MedicalResearch: What is the background for this study?
Dr. Pagano: Socially anxious adolescents quickly figure out that alcohol and drugs can provide ease and comfort in social situations that are anxiety provoking. Reaching for a substance to change how you feel can quickly become a knee-jerk reaction, can develop into an addiction, and robs youths of learning how to tolerate interpersonal differences and uncomfortable feelings, developing emotional maturity, and cultivating self acceptance.
Adolescents who fear being criticized by their peers are likely to not speak up in group therapies during treatment, which can limit their benefit from treatment. There is a lot of healing that comes sharing your insides with others. Socially anxious patients may not get this healing nor let others really get to know who they are and give input to their lives
Higher peer helping in AA during treatment means getting active in low intensity tasks like putting away chairs, or making coffee at a 12-step meeting. It is less about needing peer assistance or expecting praise or recognition from giving service. It is more about adopting the attitude of “how can I be helpful?”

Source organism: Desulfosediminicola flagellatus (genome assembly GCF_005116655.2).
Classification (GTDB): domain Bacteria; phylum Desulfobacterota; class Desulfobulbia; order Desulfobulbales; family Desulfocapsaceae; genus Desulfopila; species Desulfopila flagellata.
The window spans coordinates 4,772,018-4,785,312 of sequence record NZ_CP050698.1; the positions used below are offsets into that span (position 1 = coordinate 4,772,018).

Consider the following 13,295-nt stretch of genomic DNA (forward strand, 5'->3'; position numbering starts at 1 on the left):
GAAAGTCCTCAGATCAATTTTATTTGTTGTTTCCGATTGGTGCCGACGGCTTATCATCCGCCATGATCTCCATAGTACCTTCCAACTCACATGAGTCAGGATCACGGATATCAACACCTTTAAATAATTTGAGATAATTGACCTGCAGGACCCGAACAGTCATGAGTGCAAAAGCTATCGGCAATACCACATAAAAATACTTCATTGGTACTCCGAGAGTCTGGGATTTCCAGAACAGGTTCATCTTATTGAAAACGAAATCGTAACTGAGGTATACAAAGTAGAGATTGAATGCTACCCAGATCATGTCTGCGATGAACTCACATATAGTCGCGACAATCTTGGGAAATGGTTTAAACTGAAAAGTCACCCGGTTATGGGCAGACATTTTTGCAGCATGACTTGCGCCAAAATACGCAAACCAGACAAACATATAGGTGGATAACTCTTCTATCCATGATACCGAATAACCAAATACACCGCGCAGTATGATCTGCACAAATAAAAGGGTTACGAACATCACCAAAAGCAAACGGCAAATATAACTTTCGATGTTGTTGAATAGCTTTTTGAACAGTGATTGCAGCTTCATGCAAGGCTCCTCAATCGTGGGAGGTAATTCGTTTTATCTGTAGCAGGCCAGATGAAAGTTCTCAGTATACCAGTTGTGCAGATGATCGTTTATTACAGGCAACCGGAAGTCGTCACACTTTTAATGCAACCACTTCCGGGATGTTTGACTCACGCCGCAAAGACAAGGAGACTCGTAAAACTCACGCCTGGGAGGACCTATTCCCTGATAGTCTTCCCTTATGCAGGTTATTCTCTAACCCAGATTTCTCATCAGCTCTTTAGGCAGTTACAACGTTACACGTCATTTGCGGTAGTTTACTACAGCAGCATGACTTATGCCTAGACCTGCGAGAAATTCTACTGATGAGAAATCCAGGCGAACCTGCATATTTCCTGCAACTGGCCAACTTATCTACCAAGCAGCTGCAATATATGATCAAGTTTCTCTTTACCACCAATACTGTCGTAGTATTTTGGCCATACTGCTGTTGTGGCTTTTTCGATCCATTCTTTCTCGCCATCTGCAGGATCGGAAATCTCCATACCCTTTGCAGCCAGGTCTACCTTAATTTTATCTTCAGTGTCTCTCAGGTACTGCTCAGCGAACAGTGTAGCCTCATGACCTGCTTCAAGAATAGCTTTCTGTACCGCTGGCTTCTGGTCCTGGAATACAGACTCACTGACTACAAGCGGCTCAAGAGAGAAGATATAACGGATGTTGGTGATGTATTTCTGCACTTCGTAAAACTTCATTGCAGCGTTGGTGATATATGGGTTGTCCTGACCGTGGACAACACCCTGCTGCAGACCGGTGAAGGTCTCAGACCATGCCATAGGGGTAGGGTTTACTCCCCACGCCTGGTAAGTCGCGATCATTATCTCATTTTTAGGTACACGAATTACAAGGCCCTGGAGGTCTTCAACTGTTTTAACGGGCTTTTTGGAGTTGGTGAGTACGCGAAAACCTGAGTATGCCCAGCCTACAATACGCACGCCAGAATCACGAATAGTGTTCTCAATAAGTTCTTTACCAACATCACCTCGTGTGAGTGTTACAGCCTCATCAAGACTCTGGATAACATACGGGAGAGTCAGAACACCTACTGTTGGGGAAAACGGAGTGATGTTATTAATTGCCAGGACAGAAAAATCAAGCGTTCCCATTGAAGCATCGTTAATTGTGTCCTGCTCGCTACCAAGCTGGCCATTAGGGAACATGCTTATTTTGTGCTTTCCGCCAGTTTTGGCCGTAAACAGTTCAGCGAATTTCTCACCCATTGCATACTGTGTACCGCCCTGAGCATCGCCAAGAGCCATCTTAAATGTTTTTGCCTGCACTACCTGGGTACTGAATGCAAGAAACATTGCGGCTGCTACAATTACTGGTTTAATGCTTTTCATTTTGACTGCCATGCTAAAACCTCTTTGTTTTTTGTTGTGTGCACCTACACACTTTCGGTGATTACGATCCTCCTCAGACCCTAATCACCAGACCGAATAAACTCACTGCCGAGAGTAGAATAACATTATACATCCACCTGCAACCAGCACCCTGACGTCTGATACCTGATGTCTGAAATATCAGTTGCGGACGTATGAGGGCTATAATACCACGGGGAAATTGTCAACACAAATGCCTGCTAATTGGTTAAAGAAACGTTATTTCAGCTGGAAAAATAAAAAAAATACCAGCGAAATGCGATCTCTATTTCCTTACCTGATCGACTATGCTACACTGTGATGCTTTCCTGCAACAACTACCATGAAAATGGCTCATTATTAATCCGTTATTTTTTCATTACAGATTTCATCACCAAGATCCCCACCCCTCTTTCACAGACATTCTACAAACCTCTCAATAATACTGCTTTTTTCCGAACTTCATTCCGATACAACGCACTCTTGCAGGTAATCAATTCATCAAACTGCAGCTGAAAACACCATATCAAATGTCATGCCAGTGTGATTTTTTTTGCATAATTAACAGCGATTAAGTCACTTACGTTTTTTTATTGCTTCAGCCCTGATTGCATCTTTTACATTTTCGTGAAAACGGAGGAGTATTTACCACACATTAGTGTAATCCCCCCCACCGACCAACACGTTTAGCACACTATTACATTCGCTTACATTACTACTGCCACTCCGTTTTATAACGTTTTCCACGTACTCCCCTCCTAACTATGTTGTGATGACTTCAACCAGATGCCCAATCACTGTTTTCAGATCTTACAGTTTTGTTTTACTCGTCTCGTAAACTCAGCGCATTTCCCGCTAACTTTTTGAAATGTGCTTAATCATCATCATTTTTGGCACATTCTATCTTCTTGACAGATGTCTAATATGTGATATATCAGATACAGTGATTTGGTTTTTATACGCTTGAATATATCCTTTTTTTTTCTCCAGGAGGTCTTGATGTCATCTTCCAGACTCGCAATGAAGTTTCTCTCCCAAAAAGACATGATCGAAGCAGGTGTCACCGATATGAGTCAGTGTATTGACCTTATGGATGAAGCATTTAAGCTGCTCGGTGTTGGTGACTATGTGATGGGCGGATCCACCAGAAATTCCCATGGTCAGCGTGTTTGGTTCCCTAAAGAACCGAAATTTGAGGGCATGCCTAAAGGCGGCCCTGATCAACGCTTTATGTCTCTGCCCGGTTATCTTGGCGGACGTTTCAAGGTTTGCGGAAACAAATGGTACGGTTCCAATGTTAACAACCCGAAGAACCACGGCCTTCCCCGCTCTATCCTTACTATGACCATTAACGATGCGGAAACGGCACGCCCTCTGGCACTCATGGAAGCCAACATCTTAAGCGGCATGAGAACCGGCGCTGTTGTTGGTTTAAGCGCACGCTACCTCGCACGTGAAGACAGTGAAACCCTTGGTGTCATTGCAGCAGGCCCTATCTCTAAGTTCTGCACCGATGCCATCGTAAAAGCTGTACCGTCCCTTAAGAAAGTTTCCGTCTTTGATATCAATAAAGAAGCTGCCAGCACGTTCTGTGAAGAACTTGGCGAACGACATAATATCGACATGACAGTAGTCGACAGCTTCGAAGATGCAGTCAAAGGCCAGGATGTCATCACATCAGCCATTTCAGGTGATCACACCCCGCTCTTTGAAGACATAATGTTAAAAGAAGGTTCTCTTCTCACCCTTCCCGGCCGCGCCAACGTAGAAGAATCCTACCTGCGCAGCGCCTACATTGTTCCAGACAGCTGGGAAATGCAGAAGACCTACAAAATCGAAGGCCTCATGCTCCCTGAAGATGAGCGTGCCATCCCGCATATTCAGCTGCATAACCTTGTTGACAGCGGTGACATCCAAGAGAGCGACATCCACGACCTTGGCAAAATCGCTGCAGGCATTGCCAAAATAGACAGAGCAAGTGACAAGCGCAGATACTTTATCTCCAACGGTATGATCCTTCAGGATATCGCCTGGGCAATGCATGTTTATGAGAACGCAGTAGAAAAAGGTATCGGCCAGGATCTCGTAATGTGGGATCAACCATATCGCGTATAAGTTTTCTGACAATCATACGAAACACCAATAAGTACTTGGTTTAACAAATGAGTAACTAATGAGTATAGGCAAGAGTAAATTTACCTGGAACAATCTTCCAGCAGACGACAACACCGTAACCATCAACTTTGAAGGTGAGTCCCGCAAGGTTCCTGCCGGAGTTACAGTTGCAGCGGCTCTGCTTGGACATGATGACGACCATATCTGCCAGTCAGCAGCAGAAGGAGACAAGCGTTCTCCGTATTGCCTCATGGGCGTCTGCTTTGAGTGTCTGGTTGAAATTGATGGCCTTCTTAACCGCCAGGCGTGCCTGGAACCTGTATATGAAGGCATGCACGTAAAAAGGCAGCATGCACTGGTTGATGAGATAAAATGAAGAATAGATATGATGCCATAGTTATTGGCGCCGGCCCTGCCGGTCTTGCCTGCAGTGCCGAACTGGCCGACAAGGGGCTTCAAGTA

MedicalResearch: What are the main findings?
Dr. Pagano: Almost half of patients entering adolescent residential treatment suffer from a persistent fear of social humiliation that began years before they started to experiment with alcohol and other drugs. Getting active in service in the 12-step program cuts of return to the drink-trouble cycle in half, and particularly benefits youths with social anxiety.
MedicalResearch: What should clinicians and patients take away from your report?
Dr. Pagano: Professionals should encourage and help facilitate patients’ participation in service activities at the start of treatment and monitor their engagement as one would exercise throughout treatment. We do a disservice by limiting their service participation or considering service as an activity for those who graduate from treatment.
There are many real-world applications of the findings from this study. Adolescents would benefit from knowing that most people feel like they do not fit in and that it is a lifelong journal to get comfortable in your own skin. Parents, teachers, and other positive adults in the lives of adolescents can provide education about this and the role alcohol and other drugs can play in providing initial comfort and long-term cost. Using alcohol and drugs to fit in or be the life of the party can develop into a habit and ultimate an addiction. Learning to tolerate feeling different and letting other people have their opinions about you takes practice, but it gets easier. Play-role practicing with safe friends or adults who pretend to dismiss or view the adolescent negative is another real-world application that can help an adolescent develop this muscle.
MedicalResearch.com Interview with: Maria Pagano, PhD (2015). Service To Others May Help Addicted Adolescents Overcome Fear Of Social Humiliation